Writing has always been a fond pastime for Cathy Burns Horstman, but it wasn’t until recently she knew it would be a way to give life to her faith.
She grew up in a family that cherished three things –faith, family, and education.
Horstman has been a member of St. Paul Parish in Weirton since she was six years old. Her father Bob Burns worked for Hancock County Schools and her mother Bette Davis Burns taught preschool and eventually became the principal at St. Paul School. For her and her seven siblings, they understood to be successful in life was to embrace being a lifelong learner and keep balanced by leaning on the greatest teacher – Jesus Christ.
She and her husband Jim have raised their three sons, Jacob, Justin, and Jonathan, with the same mindset.
Two years ago, Horstman remembers sitting alone and praying. It was at this moment when she felt moved to go out of her comfort zone to help others. As a registered nurse in Pittsburgh, she made a career of helping others, but this feeling was pressing her to do more than that.
“I clearly recall reflecting and asking God if I should be doing more and what would that be,” she said. “Then the thoughts came to me that God gives everyone gifts and talents, some are blessed with a voice that when they sing everyone claps for them, and some have a voice through their writing. I rose my head and my eyes went right to the spot where I kept my folder of all my writings.”
She brought the folder out and went through it.
“I’ve been writing as long as I can remember,” she said. “I would write poems and short stories for people to lift their spirits or inspire them when life threw things at them that they didn’t plan.”
She knew it was time to share her talents.
“I never thought of my writing as a gift I should share with a wider audience,” she said. “What I write is personal or inspired by an individual or circumstance. But as I sat there and sorted through each one in my folder, I realized what I wrote about are things so many others experience – loss, depression, new beginnings, relationships, parenting, (etc.)”
She admits coming to a quick halt in her thoughts and became very apprehensive about the idea.
“Sharing such personal writings was intimidating for me,” she said. “Not only was I putting my writing out there for critics to possibly make fun of, but I was also being vulnerable by uncovering my feelings and beliefs.”
However, the voice inside her kept nudging her to keep going. Maybe it was the moment she flipped to one poem in particular, My Hand. Right there on the page, in her own words she specifically wrote about the responsibility to use our hands to serve others like God.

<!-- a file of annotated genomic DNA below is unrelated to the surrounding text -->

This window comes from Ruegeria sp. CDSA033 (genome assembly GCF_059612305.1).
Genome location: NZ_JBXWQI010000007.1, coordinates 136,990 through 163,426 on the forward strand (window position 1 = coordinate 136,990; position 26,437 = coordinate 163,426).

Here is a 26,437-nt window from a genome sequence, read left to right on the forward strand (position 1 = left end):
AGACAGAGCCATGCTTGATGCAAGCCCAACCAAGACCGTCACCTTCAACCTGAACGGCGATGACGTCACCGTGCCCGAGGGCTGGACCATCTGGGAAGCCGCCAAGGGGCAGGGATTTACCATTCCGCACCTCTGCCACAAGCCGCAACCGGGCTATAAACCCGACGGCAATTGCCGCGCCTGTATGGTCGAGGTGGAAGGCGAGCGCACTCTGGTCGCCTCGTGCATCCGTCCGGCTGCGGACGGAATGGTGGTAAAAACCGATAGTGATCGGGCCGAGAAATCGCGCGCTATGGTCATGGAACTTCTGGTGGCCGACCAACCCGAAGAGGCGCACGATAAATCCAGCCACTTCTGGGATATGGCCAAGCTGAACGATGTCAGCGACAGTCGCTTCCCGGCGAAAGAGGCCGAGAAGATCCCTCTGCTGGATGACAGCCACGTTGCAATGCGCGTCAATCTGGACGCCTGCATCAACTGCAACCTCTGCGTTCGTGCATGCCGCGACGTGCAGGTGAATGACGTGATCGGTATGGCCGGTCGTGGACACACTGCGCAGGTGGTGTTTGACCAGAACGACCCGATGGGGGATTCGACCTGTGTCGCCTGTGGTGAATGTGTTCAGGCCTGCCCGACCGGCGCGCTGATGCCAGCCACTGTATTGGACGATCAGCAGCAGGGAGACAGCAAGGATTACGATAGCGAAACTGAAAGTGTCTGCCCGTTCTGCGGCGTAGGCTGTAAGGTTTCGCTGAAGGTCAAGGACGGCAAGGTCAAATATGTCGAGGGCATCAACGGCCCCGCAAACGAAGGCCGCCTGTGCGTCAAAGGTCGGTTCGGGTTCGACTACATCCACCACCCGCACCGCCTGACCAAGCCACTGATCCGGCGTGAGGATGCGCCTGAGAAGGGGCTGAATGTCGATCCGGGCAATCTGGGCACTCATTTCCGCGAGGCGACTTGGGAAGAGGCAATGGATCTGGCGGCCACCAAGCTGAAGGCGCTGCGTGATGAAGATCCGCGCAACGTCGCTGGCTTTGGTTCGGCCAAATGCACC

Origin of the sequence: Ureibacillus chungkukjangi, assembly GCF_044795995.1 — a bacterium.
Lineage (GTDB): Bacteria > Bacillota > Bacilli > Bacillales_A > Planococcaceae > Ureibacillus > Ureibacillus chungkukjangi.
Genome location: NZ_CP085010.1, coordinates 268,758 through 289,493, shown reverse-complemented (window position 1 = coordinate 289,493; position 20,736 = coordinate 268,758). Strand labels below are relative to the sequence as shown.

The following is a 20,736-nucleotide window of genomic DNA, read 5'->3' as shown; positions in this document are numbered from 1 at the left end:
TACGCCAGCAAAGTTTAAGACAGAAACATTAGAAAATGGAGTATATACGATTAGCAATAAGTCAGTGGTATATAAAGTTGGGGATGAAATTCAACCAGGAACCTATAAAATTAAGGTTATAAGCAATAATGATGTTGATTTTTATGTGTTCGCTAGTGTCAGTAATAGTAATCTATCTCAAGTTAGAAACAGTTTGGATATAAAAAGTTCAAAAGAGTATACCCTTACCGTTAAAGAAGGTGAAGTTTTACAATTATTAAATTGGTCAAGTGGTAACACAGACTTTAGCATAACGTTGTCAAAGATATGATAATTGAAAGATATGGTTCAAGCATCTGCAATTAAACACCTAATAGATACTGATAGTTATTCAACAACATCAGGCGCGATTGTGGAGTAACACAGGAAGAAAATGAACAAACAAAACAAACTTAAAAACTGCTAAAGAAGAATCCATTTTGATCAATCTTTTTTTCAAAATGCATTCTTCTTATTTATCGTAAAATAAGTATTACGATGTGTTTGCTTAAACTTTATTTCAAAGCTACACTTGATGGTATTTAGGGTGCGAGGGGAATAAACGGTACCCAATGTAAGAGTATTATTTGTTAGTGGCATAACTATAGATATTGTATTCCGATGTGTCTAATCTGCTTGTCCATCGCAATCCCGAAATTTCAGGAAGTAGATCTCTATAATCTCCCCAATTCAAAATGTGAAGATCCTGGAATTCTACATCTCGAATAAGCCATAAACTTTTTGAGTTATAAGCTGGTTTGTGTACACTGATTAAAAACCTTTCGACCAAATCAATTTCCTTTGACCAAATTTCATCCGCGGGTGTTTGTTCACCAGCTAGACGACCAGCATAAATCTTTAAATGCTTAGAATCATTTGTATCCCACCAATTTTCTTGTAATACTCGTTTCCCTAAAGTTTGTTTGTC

I look at my hand and what do I see?
An instrument God has given me.
I look at my hand and what do I know?
My heart will decide which way it will go….
And so it began, Horstman pulled five poems out and sent them to Christian Faith Publishing for them to consider as the basis of a short inspirational book. With the publishing house’s endorsement, she spent the last two years weaving together her works into her book God’s Poetic Moments Within.
Once her book was in print, she received a note of affirmation as if a sign. The note was completely out of the blue and from someone who mentored her writing talent, she said.
“When I opened it and read his sentiment, I knew I made the right decision to listen to that prayerful prompting,” she said. The note was from her eighth-grade journalism teacher Dwight McUmar.
“Even when you think God’s not with you, He is,” she said. “He cares. My words are reflective of life and reminds people of the hope God gives us.”
As she contemplated the idea of the book the interpretation of Zechariah 4:10 came to mind “From small beginnings come great things.”
She knew she had to rely on her faith to make this decision just as she had throughout her life.
“As an adult I find great hope in Psalm 91,” she said. It is a prayer of someone who puts their trust in God no matter what the circumstance.”
Her hopes for the book are what she felt at that moment of medication two years ago “to give hope. I know this is what God wants me to do. It is my mustard seed.” By sharing it is putting it in rich soil and allowing it to grow in the glory of God, she said.
Through her story Horstman hopes other Catholics will find the courage to share their gifts to inspire others and, moreover, make it a habit to sit in silence, praying and letting God speak to them, “because He will. You just have to listen.
“God wants us to have a personal relationship with him,” she said. “You can go to church every Sunday and read the bible from cover to cover, but it is not life changing until you realize that He is there waiting on you to have the personal relationship whether you are in eighth grade or a mature adult.”